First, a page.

Some years back in the comic strip “Doonesbury”, onetime starlet Boopsie related how she had herself digitally scanned when her figure was peaking. Now she collects royalties when parts of her are CGI’d onto stars in movies (“Every time Julia Roberts leans forward I get a nickel”). Cute, but any less absurd than CGI-ing all of James Dean?

  6. ehrenstein47 Says:

    Speaking of Youth for many of us Part of it has just died

  7. Sudarshan Ramani Says:

    This article for cinefil by Toshi Fujiwara is interesting. http://cinefil.tokyo/_ct/17318925/p2

    It’s in Japanese but even in Google English it’s pretty illuminating.

    The personal details with Frank and his daughter apparently echo stuff n Scorsese’s current Life rather than an earlier period with Frank becoming s as kind of Scorsese stand in with his issues about his work and what it might have cost him in family terms. He points out that in earlier mob movies Scorsese focused on relationships with wives whereas Irishman focuses on relationship with the daughter which echoes Scorsese who has three daughters (a number familiar from King Lear).

  8. I expected to get hung up on youthification, but very quickly forgot it. Here’s what I posted on my FB page.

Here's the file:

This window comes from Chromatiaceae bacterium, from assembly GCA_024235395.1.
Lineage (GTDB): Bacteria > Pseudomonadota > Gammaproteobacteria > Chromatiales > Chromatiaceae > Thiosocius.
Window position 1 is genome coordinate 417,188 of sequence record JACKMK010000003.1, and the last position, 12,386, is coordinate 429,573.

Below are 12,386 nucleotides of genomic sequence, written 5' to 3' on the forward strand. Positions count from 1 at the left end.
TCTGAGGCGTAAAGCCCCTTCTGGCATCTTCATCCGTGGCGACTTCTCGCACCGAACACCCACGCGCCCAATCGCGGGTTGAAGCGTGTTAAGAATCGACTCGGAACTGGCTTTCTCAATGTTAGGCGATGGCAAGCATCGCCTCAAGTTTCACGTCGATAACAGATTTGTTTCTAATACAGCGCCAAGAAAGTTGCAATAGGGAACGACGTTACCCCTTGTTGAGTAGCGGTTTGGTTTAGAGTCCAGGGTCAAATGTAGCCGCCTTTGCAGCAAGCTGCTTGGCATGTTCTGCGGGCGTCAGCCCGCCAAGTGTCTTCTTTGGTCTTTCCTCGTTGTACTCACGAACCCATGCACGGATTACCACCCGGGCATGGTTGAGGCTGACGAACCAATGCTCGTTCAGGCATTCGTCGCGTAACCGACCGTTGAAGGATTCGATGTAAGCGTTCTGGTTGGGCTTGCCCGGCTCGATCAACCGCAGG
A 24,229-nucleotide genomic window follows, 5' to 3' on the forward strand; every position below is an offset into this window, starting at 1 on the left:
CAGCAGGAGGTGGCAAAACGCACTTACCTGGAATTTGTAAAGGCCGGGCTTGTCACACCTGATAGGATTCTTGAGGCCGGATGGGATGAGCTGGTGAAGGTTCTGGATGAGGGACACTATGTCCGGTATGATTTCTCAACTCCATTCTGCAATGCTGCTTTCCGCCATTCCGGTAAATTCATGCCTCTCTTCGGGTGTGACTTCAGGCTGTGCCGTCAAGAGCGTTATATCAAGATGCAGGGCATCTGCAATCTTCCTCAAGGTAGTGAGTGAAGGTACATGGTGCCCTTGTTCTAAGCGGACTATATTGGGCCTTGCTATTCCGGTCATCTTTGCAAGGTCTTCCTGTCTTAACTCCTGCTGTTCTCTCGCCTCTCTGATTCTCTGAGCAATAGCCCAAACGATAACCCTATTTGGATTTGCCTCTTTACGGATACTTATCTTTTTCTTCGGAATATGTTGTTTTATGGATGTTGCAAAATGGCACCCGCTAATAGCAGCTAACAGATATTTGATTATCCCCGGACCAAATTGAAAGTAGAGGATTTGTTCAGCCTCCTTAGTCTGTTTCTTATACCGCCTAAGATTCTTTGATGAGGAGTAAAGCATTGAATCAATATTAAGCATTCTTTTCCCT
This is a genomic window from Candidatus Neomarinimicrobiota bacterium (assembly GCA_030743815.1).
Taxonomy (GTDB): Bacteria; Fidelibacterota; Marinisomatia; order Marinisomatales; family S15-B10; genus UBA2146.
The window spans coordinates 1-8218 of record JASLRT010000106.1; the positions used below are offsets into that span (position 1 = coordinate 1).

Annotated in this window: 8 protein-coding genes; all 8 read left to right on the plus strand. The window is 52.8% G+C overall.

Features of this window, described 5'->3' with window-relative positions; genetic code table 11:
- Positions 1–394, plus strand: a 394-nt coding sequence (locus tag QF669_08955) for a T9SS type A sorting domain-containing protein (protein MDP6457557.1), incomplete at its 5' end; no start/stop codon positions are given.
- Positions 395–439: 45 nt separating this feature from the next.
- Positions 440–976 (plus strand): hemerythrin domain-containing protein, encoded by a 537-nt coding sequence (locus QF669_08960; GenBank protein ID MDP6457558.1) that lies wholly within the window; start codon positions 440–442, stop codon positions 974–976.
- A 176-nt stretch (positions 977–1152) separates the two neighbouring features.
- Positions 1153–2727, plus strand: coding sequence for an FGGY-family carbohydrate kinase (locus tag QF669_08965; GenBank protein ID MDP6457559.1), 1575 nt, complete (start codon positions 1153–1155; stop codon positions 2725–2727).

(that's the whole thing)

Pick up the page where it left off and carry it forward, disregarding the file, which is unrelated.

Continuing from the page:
THE IRISHMAN is the Scorsese film I’ve waited 45 years for, ever since I saw MEAN STREETS. Those who know me well know the effect that had on me and how I always name it as my favourite film. A story about small time Italian/American wise guys in NY wasn’t something I could easily relate to but, stylistically, I was bowled over by the music, the colours, the editing, the sheer energy. I know now how Scorsese had borrowed from other filmmakers but at the time it had ‘the electric impact of novelty’ (to borrow from someone else). So on I went, seeing everything he made, through thick (RAGING BULL) and thin (GANGS OF NEW YORK), hoping for the same experience, admiring the exuberance and confidence, but growing increasingly uneasy about the moral ambivalence, of films that followed the wise guys’ story like GOODFELLAS and CASINO. Were they celebrating or condemning machismo and criminal behaviour? THE IRISHMAN finally answers that question unequivocally by following their lives through to their sad, lonely, sometimes violent ends. This is a work of maturity, by people – director, writer, designers and actors – who know exactly what they’re doing and how to do it.